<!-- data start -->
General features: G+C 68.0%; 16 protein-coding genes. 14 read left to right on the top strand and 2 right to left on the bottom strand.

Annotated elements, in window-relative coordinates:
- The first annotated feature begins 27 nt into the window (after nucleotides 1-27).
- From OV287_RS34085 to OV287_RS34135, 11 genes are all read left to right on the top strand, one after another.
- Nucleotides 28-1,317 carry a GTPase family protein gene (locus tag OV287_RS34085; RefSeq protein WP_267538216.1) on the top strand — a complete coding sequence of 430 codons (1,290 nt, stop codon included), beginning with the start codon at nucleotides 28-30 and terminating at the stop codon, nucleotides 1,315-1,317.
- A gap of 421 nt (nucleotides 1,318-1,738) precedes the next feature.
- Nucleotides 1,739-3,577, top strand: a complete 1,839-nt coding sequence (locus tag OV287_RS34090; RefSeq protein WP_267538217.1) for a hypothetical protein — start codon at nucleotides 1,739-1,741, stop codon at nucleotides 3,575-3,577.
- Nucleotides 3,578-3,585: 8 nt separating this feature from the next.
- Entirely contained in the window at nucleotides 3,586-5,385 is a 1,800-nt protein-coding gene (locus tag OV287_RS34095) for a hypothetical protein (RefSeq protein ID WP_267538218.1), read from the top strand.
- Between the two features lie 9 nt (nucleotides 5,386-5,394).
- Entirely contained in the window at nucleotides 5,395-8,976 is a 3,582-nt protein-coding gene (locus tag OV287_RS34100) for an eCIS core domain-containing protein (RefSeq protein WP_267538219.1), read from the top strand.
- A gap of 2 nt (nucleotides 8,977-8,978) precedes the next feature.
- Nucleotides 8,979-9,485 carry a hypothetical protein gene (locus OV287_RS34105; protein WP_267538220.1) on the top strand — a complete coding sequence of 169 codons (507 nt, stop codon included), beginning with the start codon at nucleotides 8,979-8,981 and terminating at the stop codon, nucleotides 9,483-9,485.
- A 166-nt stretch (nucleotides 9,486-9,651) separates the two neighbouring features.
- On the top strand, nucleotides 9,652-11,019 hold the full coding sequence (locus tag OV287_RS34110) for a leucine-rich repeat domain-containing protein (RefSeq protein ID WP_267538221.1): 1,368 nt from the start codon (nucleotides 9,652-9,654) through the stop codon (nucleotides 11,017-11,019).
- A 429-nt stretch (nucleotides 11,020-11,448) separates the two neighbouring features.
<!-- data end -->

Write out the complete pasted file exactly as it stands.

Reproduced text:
General features: G+C 68.0%; 16 protein-coding genes. 14 read left to right on the top strand and 2 right to left on the bottom strand.

Annotated elements, in window-relative coordinates:
- The first annotated feature begins 27 nt into the window (after nucleotides 1-27).
- From OV287_RS34085 to OV287_RS34135, 11 genes are all read left to right on the top strand, one after another.
- Nucleotides 28-1,317 carry a GTPase family protein gene (locus tag OV287_RS34085; RefSeq protein WP_267538216.1) on the top strand — a complete coding sequence of 430 codons (1,290 nt, stop codon included), beginning with the start codon at nucleotides 28-30 and terminating at the stop codon, nucleotides 1,315-1,317.
- A gap of 421 nt (nucleotides 1,318-1,738) precedes the next feature.
- Nucleotides 1,739-3,577, top strand: a complete 1,839-nt coding sequence (locus tag OV287_RS34090; RefSeq protein WP_267538217.1) for a hypothetical protein — start codon at nucleotides 1,739-1,741, stop codon at nucleotides 3,575-3,577.
- Nucleotides 3,578-3,585: 8 nt separating this feature from the next.
- Entirely contained in the window at nucleotides 3,586-5,385 is a 1,800-nt protein-coding gene (locus tag OV287_RS34095) for a hypothetical protein (RefSeq protein ID WP_267538218.1), read from the top strand.
- Between the two features lie 9 nt (nucleotides 5,386-5,394).
- Entirely contained in the window at nucleotides 5,395-8,976 is a 3,582-nt protein-coding gene (locus tag OV287_RS34100) for an eCIS core domain-containing protein (RefSeq protein WP_267538219.1), read from the top strand.
- A gap of 2 nt (nucleotides 8,977-8,978) precedes the next feature.
- Nucleotides 8,979-9,485 carry a hypothetical protein gene (locus OV287_RS34105; protein WP_267538220.1) on the top strand — a complete coding sequence of 169 codons (507 nt, stop codon included), beginning with the start codon at nucleotides 8,979-8,981 and terminating at the stop codon, nucleotides 9,483-9,485.
- A 166-nt stretch (nucleotides 9,486-9,651) separates the two neighbouring features.
- On the top strand, nucleotides 9,652-11,019 hold the full coding sequence (locus tag OV287_RS34110) for a leucine-rich repeat domain-containing protein (RefSeq protein ID WP_267538221.1): 1,368 nt from the start codon (nucleotides 9,652-9,654) through the stop codon (nucleotides 11,017-11,019).
- A 429-nt stretch (nucleotides 11,020-11,448) separates the two neighbouring features.